The present invention is directed to a nonwoven facing fabric, which entails formation of a first layer of polyolefinic continuous filaments, preferably of polypropylene, a second layer of polyolefinic continuous filaments, preferably of polyethylene, and optionally, at least one intermediate thermoplastic adhesion layer. In order to achieve desired lightweight facing properties, each of the first and second continuous filament precursor webs should not exceed a component basis weight of about 12 grams per square meter. Further, so as to not interfere with overall end-use article performance or adversely impact fluid management, such as when used as an alternate material in topsheet manufacture in disposable hygiene products, the component basis weight of the intermediate adhesion layer, when used, should be of about 3 grams per square meter or less.

In general, the formation of continuous filament precursor webs involves the practice of the “spunbond” process. A spunbond process involves supplying a molten polymer, which is then extruded under pressure through a large number of orifices in a plate known as a spinneret or die. The resulting continuous filaments are quenched and drawn by any of a number of methods, such as slot draw systems, attenuator guns, or Godet rolls. The continuous filaments are collected as a loose web upon a moving foraminous surface, such as a wire mesh conveyor belt. When more than one spinneret is used in line for the purpose of forming a multi-layered fabric, the subsequent webs are collected upon the uppermost surface of the previously formed web.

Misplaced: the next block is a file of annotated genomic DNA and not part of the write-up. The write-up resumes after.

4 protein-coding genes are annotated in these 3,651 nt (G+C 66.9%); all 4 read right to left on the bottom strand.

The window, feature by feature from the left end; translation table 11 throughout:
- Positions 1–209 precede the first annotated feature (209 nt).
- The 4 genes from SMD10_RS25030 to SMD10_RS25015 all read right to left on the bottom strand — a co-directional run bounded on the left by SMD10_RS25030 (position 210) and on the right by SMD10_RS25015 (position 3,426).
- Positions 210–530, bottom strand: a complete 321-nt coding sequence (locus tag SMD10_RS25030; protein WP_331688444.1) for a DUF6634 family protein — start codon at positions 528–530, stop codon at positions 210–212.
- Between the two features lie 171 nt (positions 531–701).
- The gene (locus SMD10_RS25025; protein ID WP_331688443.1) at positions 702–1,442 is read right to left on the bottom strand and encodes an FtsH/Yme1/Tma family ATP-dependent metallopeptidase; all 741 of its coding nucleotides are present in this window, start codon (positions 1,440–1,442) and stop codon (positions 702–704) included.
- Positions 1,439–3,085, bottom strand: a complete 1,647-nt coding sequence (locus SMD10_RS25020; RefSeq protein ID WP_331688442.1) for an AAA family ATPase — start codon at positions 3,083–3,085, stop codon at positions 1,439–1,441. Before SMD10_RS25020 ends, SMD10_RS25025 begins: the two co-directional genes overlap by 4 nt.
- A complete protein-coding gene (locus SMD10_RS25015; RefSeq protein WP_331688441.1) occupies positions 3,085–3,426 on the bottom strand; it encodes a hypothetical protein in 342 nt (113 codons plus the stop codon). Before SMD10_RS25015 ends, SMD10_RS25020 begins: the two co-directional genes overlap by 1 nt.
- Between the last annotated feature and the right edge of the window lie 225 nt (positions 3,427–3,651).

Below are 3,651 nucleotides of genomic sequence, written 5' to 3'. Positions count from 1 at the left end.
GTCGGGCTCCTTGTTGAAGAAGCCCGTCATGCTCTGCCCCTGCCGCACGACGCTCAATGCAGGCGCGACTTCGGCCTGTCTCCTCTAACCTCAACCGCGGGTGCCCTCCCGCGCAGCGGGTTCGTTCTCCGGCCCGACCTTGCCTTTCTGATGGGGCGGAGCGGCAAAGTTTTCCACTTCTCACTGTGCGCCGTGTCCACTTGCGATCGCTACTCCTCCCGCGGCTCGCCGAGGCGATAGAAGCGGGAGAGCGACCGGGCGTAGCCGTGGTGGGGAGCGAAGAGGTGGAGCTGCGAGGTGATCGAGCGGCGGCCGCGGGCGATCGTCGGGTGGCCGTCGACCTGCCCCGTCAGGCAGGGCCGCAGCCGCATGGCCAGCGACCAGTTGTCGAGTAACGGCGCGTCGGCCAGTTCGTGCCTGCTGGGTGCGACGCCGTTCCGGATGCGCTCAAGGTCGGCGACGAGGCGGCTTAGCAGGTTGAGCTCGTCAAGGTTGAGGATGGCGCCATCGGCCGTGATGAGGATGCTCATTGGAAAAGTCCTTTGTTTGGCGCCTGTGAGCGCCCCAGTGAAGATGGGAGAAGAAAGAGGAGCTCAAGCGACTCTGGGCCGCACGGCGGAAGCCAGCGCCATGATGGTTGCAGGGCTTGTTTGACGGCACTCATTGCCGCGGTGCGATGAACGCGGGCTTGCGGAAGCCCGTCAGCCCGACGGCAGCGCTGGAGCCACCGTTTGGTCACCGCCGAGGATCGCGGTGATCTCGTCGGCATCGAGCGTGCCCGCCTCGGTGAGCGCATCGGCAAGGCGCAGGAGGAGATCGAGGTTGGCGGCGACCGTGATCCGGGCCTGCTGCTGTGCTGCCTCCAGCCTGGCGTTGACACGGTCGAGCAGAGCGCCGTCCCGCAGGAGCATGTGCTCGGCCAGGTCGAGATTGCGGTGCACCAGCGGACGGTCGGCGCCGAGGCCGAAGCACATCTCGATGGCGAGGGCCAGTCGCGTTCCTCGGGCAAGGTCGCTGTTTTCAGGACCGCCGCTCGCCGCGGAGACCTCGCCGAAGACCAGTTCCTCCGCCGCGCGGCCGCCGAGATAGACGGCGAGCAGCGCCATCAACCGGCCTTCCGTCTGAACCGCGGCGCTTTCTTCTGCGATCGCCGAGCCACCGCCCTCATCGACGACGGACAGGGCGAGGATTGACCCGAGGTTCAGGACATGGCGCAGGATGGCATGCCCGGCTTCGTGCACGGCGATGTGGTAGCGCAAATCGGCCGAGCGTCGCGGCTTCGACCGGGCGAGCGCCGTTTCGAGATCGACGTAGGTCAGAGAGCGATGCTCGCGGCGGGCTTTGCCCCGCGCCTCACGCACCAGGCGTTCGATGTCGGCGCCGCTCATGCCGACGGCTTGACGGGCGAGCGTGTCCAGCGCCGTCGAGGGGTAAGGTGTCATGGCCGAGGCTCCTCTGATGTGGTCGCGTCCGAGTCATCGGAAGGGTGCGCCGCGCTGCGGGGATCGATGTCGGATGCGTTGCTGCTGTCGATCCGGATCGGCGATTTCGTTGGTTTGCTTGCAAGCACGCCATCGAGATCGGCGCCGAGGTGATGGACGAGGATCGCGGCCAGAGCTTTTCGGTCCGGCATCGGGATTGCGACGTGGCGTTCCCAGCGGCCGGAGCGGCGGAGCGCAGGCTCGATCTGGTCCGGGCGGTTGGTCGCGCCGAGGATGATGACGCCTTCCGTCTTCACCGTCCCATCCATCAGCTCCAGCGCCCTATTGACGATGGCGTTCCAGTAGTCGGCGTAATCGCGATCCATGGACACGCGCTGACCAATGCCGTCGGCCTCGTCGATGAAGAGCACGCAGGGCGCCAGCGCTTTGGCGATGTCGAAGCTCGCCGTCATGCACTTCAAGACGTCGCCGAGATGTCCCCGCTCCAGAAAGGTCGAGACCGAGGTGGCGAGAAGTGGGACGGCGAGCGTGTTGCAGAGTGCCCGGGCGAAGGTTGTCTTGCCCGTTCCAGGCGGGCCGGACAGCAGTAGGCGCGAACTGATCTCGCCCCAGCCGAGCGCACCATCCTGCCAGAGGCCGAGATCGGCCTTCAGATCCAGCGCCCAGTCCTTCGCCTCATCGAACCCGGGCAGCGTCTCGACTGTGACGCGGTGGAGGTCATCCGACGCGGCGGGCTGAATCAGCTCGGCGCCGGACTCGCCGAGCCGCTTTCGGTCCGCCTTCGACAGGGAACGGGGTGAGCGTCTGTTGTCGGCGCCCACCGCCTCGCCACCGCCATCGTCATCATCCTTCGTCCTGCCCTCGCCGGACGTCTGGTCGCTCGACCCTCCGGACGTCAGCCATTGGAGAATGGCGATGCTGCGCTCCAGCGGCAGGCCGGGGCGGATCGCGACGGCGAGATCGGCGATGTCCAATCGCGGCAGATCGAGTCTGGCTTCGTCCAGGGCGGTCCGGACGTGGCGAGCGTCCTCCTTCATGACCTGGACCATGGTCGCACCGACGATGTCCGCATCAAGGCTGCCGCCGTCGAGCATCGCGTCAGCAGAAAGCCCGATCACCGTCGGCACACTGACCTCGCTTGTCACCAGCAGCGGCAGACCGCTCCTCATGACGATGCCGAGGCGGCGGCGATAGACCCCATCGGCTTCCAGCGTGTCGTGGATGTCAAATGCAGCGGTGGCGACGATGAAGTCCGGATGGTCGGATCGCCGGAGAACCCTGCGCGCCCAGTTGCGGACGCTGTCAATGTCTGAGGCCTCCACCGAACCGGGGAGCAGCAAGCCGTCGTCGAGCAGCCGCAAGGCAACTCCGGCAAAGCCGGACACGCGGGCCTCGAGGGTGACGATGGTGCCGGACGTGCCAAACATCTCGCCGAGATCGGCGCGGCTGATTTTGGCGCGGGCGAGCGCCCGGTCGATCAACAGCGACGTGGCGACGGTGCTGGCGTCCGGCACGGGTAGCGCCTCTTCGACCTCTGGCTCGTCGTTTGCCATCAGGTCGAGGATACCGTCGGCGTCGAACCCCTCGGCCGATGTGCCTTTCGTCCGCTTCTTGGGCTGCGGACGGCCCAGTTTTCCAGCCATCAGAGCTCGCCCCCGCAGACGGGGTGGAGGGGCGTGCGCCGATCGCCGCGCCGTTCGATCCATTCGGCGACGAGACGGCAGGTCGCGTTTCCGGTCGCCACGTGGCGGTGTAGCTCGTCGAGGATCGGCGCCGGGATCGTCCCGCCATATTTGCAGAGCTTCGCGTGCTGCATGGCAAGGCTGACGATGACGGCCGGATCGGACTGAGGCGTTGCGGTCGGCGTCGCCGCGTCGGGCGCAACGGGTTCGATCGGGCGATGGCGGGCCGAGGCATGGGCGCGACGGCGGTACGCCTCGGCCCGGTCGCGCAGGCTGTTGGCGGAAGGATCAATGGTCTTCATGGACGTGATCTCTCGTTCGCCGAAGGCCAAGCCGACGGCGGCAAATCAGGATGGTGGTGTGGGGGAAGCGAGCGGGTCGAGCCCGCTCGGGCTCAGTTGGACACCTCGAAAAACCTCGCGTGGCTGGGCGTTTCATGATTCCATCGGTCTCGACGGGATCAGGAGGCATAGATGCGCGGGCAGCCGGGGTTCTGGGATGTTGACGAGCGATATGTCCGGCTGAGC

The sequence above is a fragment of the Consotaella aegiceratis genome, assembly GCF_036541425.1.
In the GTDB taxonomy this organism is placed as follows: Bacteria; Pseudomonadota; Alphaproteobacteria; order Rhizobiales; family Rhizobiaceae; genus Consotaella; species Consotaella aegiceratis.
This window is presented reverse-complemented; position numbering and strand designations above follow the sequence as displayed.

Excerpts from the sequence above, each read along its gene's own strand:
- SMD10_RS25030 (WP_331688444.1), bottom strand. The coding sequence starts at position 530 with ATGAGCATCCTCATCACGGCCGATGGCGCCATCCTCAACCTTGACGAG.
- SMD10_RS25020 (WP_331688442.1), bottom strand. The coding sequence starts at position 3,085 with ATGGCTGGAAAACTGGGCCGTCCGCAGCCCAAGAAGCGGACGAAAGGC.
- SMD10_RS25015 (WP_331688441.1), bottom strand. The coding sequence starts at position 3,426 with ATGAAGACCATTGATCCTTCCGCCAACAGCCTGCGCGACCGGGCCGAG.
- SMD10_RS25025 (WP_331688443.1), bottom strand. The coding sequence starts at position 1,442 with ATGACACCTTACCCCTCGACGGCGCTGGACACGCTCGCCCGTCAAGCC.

It is within the purview of the present invention that at least one of the continuous filament precursor webs may be formed from filaments having a nano-denier, as taught in U.S. Pat. Nos. 5,678,379 and 6,114,017, both incorporated herein by reference. Further, at least one of the continuous filament precursor webs may be formed from an intermingling of conventional and nano-denier filaments.